In the ancient world, disability was considered a divine punishment from the gods; it was believed that a person was disabled because either they or their parents had done something wrong or sinned. The belief that disability implied punishment for wrongdoing was extremely stigmatizing. The healings that Jesus and the apostles perform radically denounce this widespread notion. Jesus directly explains to His disciples that rather than a sign of sin, disabilities are an opportunity for God to be glorified (John 9:3).

9 The same heard Paul speak: who stedfastly beholding him, and perceiving that he had faith to be healed, 10 Said with a loud voice, Stand upright on thy feet. And he leaped and walked.
Usually, healing is authorized “in the name of Jesus” in Acts, and typically does not originate solely with the apostles. For example, Peter’s healing of a crippled man is done “in the name of Jesus Christ” (3:6). However, here Paul’s healing omits this statement. In this verse, the man’s faith in the God Paul preached causes his healing. Paul’s actions are similar to that of Jesus in the Gospels (cf. Mark 2:1–12; John 5:1–9).

11 And when the people saw what Paul had done, they lifted up their voices, saying in the speech of Lycaonia, The gods are come down to us in the likeness of men.
The people who were prepared to worship Paul and Barnabas as gods were not Greeks or Romans, but native Lycaonians, made evident by the phrase “in the speech of Lycaonia.” The local elites and educated people of the land spoke Greek (which was the common language of the Roman Empire) as well as Latin.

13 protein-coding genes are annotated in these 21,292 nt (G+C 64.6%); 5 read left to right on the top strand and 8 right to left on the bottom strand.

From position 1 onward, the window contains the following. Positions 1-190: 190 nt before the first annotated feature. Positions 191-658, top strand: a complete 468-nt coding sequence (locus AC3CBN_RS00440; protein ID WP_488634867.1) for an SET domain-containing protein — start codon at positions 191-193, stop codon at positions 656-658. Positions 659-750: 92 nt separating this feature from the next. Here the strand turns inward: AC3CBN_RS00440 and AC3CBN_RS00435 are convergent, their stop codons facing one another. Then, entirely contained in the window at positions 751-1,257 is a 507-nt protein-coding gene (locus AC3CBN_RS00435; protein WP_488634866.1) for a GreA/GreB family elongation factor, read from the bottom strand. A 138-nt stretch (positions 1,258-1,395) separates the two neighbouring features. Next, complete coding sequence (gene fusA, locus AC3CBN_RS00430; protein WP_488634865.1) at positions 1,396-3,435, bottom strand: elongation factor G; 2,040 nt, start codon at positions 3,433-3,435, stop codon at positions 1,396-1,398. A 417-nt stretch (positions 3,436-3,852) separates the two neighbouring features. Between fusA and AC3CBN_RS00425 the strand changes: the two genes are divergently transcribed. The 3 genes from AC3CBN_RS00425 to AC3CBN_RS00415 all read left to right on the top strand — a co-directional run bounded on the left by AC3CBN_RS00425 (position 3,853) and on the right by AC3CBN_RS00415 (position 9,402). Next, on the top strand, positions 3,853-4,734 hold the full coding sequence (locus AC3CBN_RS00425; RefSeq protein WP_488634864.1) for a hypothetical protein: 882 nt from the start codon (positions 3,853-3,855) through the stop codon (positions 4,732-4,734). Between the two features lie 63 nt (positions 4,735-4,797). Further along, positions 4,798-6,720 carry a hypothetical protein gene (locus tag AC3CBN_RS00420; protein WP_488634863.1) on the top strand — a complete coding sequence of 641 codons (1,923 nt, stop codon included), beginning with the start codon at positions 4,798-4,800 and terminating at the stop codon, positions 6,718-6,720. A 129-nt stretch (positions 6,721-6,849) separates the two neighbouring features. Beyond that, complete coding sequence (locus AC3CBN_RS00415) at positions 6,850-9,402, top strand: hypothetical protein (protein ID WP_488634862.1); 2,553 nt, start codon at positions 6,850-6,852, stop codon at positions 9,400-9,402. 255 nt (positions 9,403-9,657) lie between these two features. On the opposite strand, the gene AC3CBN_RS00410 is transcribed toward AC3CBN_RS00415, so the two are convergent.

The people, upon seeing Paul’s healing ability, believed that he and Barnabas were the gods of their belief system incarnated in human form. Archaeological evidence indicates that Hermes and Zeus were the patron gods of this city. Later, the Scripture (v. 12) states that this is who the people believe them to be.

19 And there came thither certain Jews from Antioch and Iconium, who persuaded the people, and having stoned Paul, drew him out of the city, supposing he had been dead.
The New Testament refers to two cities named Antioch—one in Syria and one located in Pisidia (in Asia Minor). Both cities are named after the Seleucid ruler Antiochus IV, a ruthless king who controlled Syria from 175–164 BC. In Antioch of Syria, a vital Jewish disaporan community flourished and Paul began his ministry, also stopping in Antioch of Pisidia.